In my data center practice, I'm occasionally stuck moving very large files. There was a time when it was rare that I'd see a file larger than a CD or DVD's capacity, but nowadays, I often see multi-terabyte files. There are a couple of reasons why this is the case.
In my professional virtualization practice, I advocate for people to transition to disk-based backups. The other part of this is my emerging practice of working with Hyper-V virtual machines. For me, I'm always moving things around in Hyper-V, and files like a VHD or VHDX disk are actually quite large--much like that of the disk-based backup world.
Simply using Windows Explorer, PowerShell, Robocopy, or the now quite dated RichCopy are good, but myself and others in the virtualization community have come to fancy TeraCopy. It's free for non-commercial use, so it's very easy to try. The paid version, TeraCopy Pro, comes with additional features.
How to use TeraCopy
TeraCopy installs very easily and can optionally be added to the right-click context of Windows systems, which is how I recommend using it. After this is complete, a TeraCopy job can be done as shown in Figure A. (TeraCopy supports Windows 8 x64. The example in this article is Windows Server 2012 R2. Click the images to enlarge them.)
TeraCopy provides you with the option to move the files vs. copying them. Once the files are added and the target path is selected, the jobs are underway (Figure B).
One of the best aspects of TeraCopy is the optional built-in hash checking (Source and Target CRC in the interface) that is done with the files that are moved or copied. It's great that the Target is checked back against the source afterwards in the case of a copy, because you can check to make sure they match. Don't underestimate the file of hash or CRC check of a file, especially very large files. If you do the verify step on TeraCopy, be prepared for it to take a while.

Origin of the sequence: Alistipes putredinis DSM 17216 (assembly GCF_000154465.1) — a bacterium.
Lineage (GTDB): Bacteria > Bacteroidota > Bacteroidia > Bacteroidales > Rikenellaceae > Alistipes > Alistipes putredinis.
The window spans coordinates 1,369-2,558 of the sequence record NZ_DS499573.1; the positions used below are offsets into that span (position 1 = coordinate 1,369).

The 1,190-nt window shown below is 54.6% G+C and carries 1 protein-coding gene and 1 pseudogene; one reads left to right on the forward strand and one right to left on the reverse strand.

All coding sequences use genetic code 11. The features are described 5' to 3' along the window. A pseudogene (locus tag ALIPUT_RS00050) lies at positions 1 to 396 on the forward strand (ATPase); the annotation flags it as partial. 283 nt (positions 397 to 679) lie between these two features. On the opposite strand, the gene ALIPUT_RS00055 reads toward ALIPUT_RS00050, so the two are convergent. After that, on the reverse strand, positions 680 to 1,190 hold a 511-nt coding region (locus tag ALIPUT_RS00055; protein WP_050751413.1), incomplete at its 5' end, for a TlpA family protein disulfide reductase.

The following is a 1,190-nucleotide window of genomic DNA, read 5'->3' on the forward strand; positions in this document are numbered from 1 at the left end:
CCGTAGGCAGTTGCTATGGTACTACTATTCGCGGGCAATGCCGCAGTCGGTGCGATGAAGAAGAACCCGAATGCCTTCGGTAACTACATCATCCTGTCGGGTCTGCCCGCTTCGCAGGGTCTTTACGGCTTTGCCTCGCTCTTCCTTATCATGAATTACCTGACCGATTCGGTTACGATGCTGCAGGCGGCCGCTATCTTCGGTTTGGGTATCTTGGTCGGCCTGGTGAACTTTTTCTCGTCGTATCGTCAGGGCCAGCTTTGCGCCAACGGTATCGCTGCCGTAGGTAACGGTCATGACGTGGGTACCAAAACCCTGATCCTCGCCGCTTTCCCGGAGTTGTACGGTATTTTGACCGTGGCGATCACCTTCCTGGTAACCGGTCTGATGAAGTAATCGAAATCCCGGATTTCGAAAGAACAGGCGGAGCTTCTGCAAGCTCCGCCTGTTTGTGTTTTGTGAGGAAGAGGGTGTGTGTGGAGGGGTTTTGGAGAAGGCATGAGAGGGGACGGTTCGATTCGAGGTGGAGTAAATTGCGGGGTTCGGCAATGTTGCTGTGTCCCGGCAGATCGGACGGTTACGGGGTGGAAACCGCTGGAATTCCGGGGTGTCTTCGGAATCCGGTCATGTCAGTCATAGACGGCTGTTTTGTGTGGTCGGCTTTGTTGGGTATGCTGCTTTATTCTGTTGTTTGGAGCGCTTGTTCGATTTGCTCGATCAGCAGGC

In today's world of storage, there are a lot of different products out there--everything from deduplication (typical for disk-based backups) to converged systems to build-your-own NAS systems--and there can be varied results. Figure C shows the hashing being matched up after the copy.
One of the best aids to a busy (or lazy) administrator is possibly the ability to pause a job. Besides the lazy aspect, this may be very beneficial if you have limited bandwidth, and the task can't run during the business day. That leads me to my wish list of a bandwidth limiter on the I/O, but TeraCopy's objective is to move files fast.
Join the discussion
Have you tried TeraCopy or another tool? What kind of catch points have you had with moving or copying very large files? Share your recommendations and experiences in the discussion.
Rick Vanover is a software strategy specialist for Veeam Software, based in Columbus, Ohio. Rick has years of IT experience and focuses on virtualization, Windows-based server administration, and system hardware.